12. 12.
    Goldkind SF, Sahin L, Gallauresi B. Enrolling pregnant women in research—lessons from the H1N1 influenza pandemic. N Engl J Med. 2010;362:2221–3.CrossRefGoogle Scholar
  13. 13.
    Guan Y, Shortridge KF, Krauss S, Webster RG. Molecular characterization of H9N2 influenza viruses: were they the donors of the ‘‘internal’’ genes of H5N1 viruses in Hong Kong? Proc Natl Acad Sci USA. 1999;96:9363–7.PubMedCrossRefGoogle Scholar
  14. 14.
    Hai R, Schmolke M, Varga ZT, Manicassamy B, Wang TT, et al. PB1-F2 expression by the 2009 pandemic H1N1 influenza virus has minimal impact on virulence in animal models. J Virol. 2010;84:4442–50.PubMedCrossRefGoogle Scholar
  15. 15.
    Hill A, Guralnick R, Wilson M, Habib F, Janies D. Evolution of drug resistance in multiple distinct lineages of H5N1 avian influenza. Infect Genet Evol. 2009;9:169–78.PubMedCrossRefGoogle Scholar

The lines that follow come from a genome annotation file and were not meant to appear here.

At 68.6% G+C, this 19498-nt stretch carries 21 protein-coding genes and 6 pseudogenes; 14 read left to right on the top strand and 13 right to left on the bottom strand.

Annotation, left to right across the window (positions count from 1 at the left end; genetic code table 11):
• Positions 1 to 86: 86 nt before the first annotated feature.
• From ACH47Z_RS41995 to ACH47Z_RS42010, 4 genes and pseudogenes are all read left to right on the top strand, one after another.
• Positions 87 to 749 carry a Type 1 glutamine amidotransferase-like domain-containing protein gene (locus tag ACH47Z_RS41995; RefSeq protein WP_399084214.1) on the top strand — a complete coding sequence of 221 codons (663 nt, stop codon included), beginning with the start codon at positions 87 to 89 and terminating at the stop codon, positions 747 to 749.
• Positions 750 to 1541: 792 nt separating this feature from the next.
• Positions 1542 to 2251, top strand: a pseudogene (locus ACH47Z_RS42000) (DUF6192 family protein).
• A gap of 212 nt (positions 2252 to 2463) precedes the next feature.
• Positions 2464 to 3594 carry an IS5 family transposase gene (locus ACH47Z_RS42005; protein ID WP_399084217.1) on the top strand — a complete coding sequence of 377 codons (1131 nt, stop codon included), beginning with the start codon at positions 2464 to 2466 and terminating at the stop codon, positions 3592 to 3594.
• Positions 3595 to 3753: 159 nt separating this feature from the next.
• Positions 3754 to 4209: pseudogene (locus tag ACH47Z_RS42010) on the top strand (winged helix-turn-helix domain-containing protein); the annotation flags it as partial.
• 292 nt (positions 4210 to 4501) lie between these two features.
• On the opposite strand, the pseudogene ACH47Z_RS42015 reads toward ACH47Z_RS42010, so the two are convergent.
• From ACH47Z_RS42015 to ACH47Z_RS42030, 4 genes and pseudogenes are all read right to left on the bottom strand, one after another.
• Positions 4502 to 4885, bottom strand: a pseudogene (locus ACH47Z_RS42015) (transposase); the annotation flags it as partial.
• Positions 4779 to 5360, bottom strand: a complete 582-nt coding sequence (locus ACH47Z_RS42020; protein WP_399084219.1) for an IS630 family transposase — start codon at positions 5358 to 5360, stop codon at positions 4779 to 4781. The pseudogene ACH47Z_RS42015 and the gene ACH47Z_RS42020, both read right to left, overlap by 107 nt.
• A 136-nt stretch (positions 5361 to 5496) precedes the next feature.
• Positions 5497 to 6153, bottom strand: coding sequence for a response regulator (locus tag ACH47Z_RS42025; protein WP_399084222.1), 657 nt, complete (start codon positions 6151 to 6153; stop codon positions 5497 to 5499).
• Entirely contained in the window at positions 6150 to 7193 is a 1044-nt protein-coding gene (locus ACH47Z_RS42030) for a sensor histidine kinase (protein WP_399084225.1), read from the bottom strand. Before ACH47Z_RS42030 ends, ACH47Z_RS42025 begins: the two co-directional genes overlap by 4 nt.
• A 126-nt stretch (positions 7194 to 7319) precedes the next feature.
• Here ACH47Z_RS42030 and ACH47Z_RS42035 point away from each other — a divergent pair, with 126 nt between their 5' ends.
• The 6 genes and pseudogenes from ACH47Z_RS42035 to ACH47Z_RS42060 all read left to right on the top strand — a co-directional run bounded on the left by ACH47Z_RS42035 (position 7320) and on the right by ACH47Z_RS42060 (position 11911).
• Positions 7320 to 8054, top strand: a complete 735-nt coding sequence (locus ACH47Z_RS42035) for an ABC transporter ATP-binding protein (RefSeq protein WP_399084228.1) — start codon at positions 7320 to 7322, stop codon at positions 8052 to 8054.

16. 16.
    Kashyap AK, Steel J, Rubrum A, Estelles A, Briante R, et al. Protection from the 2009 H1N1 pandemic influenza by an antibody from combinatorial survivor-based libraries. PLoS Pathog. 2010;6:1000990.CrossRefGoogle Scholar
  17. 17.
    Khanna M, Kumar P, Choudhary K, Kumar B, Vijayan VK. Emerging influenza virus: a global threat. J Biosci. 2008;33:475–82.PubMedCrossRefGoogle Scholar
  18. 18.
    Khanna M, Kumar B, Gupta N, Kumar P, Vijayan VK, Kaur H. Pandemic swine influenza virus (H1N1): a threatening evolution. Indian J Microbiol. 2009;49:365–9.CrossRefGoogle Scholar
  19. 19.
    Lindstrom SE, Cox NJ, Klimov A. Genetic analysis of human H2N2 and early H3N2 influenza viruses, 1957–1972: evidence for genetic divergence and multiple reassortment events. Virology. 2004;328:101–19.PubMedCrossRefGoogle Scholar
  20. 20.